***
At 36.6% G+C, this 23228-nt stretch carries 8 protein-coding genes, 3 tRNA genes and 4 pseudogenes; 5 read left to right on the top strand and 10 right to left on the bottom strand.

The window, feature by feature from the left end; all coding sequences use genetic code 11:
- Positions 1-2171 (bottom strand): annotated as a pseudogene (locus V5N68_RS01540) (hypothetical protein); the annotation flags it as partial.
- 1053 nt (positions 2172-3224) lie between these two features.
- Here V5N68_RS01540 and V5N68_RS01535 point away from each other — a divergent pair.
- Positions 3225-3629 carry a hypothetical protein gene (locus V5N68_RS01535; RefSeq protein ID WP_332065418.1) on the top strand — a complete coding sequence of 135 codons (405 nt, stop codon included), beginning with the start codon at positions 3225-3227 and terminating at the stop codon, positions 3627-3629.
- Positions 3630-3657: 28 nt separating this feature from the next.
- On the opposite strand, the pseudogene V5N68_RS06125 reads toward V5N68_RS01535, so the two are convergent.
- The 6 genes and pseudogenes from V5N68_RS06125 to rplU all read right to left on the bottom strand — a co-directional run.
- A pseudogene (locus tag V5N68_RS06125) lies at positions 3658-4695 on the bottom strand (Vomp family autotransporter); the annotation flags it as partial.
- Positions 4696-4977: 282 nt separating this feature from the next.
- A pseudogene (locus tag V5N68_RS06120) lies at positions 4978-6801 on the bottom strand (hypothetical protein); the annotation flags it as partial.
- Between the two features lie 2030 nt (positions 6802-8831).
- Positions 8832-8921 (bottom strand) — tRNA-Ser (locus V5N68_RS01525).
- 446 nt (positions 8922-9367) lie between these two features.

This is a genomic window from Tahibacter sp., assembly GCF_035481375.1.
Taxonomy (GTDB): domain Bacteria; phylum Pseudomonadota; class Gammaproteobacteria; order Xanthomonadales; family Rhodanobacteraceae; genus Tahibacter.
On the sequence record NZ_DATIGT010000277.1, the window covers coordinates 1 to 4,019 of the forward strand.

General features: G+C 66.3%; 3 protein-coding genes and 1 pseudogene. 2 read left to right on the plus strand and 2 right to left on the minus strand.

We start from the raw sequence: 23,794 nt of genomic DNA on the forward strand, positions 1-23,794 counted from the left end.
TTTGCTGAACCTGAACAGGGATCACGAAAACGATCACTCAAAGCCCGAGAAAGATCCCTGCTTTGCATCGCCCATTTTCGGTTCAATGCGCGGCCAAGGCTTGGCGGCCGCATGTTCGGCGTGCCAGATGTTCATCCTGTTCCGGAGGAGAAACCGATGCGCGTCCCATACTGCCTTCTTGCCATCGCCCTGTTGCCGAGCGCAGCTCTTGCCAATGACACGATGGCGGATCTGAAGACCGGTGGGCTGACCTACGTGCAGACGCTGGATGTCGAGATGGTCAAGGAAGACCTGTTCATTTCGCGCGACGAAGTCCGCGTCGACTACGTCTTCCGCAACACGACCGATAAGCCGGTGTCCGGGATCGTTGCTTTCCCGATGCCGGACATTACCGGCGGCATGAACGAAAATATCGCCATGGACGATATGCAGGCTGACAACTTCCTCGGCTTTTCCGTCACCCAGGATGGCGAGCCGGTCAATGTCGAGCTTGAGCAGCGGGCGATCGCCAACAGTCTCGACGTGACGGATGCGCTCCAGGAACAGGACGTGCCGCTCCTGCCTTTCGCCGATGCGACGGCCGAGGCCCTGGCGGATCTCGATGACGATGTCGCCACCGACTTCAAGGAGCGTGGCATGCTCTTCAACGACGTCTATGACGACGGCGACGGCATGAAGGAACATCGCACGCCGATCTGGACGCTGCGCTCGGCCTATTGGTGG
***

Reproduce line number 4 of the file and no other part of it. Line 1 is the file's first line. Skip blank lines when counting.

- 1053 nt (positions 2172-3224) lie between these two features.